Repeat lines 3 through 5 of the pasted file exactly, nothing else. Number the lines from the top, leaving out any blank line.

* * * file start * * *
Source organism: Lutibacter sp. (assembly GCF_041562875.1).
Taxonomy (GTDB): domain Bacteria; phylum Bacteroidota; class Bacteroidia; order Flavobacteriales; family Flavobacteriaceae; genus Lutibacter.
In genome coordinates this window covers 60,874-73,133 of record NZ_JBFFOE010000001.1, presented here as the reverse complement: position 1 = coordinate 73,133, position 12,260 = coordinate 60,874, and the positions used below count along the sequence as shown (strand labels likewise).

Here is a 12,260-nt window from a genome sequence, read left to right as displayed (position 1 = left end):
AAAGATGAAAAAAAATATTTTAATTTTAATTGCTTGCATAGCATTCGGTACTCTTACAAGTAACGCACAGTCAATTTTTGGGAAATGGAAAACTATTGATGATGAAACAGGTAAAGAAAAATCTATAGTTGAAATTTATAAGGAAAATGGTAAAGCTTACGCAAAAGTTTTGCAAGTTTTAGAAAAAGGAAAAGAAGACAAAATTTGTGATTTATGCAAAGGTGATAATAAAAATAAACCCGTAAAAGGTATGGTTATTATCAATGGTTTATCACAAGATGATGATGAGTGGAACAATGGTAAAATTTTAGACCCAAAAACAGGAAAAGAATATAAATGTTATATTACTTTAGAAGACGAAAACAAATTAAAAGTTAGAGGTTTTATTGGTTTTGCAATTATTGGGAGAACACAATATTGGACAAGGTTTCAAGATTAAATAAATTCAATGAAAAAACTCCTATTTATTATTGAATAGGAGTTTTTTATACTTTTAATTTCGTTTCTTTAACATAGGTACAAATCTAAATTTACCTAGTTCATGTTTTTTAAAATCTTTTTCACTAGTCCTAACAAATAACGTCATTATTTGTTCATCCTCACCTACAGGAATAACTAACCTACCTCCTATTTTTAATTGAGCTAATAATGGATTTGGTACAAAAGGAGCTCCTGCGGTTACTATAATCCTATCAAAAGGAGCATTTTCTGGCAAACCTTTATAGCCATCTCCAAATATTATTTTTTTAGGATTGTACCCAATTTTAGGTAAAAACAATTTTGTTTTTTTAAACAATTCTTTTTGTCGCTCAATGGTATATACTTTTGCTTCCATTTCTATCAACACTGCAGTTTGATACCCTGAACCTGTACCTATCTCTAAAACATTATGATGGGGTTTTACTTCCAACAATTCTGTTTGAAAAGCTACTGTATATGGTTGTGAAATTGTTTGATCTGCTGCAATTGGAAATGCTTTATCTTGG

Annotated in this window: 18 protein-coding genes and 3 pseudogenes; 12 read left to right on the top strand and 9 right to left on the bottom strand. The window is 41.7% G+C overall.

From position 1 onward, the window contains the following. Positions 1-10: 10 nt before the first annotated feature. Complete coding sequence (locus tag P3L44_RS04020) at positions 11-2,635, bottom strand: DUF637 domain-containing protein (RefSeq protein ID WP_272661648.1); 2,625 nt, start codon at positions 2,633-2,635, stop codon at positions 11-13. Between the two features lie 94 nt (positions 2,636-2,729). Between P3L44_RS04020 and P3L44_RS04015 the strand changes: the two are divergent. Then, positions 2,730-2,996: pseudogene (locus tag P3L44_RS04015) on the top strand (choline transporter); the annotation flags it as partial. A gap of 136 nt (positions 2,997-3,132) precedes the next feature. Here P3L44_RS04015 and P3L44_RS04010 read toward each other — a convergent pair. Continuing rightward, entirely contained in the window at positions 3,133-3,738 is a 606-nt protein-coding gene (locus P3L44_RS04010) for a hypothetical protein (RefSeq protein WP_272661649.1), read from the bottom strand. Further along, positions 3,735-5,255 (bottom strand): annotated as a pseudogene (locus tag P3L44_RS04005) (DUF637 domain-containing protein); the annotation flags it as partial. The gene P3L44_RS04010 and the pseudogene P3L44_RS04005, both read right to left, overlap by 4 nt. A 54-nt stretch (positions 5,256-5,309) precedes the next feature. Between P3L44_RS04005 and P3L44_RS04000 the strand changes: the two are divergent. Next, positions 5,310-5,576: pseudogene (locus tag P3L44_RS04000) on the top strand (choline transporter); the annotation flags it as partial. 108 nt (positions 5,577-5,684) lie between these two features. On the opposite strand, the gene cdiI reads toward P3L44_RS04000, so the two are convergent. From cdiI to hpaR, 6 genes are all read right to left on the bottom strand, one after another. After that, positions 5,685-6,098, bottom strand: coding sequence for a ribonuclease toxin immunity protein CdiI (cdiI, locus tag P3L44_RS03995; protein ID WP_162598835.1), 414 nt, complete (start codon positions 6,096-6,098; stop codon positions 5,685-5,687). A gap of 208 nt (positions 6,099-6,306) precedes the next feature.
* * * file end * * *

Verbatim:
In genome coordinates this window covers 60,874-73,133 of record NZ_JBFFOE010000001.1, presented here as the reverse complement: position 1 = coordinate 73,133, position 12,260 = coordinate 60,874, and the positions used below count along the sequence as shown (strand labels likewise).

Here is a 12,260-nt window from a genome sequence, read left to right as displayed (position 1 = left end):
AAAGATGAAAAAAAATATTTTAATTTTAATTGCTTGCATAGCATTCGGTACTCTTACAAGTAACGCACAGTCAATTTTTGGGAAATGGAAAACTATTGATGATGAAACAGGTAAAGAAAAATCTATAGTTGAAATTTATAAGGAAAATGGTAAAGCTTACGCAAAAGTTTTGCAAGTTTTAGAAAAAGGAAAAGAAGACAAAATTTGTGATTTATGCAAAGGTGATAATAAAAATAAACCCGTAAAAGGTATGGTTATTATCAATGGTTTATCACAAGATGATGATGAGTGGAACAATGGTAAAATTTTAGACCCAAAAACAGGAAAAGAATATAAATGTTATATTACTTTAGAAGACGAAAACAAATTAAAAGTTAGAGGTTTTATTGGTTTTGCAATTATTGGGAGAACACAATATTGGACAAGGTTTCAAGATTAAATAAATTCAATGAAAAAACTCCTATTTATTATTGAATAGGAGTTTTTTATACTTTTAATTTCGTTTCTTTAACATAGGTACAAATCTAAATTTACCTAGTTCATGTTTTTTAAAATCTTTTTCACTAGTCCTAACAAATAACGTCATTATTTGTTCATCCTCACCTACAGGAATAACTAACCTACCTCCTATTTTTAATTGAGCTAATAATGGATTTGGTACAAAAGGAGCTCCTGCGGTTACTATAATCCTATCAAAAGGAGCATTTTCTGGCAAACCTTTATAGCCATCTCCAAATATTATTTTTTTAGGATTGTACCCAATTTTAGGTAAAAACAATTTTGTTTTTTTAAACAATTCTTTTTGTCGCTCAATGGTATATACTTTTGCTTCCATTTCTATCAACACTGCAGTTTGATACCCTGAACCTGTACCTATCTCTAAAACATTATGATGGGGTTTTACTTCCAACAATTCTGTTTGAAAAGCTACTGTATATGGTTGTGAAATTGTTTGATCTGCTGCAATTGGAAATGCTTTATCTTGG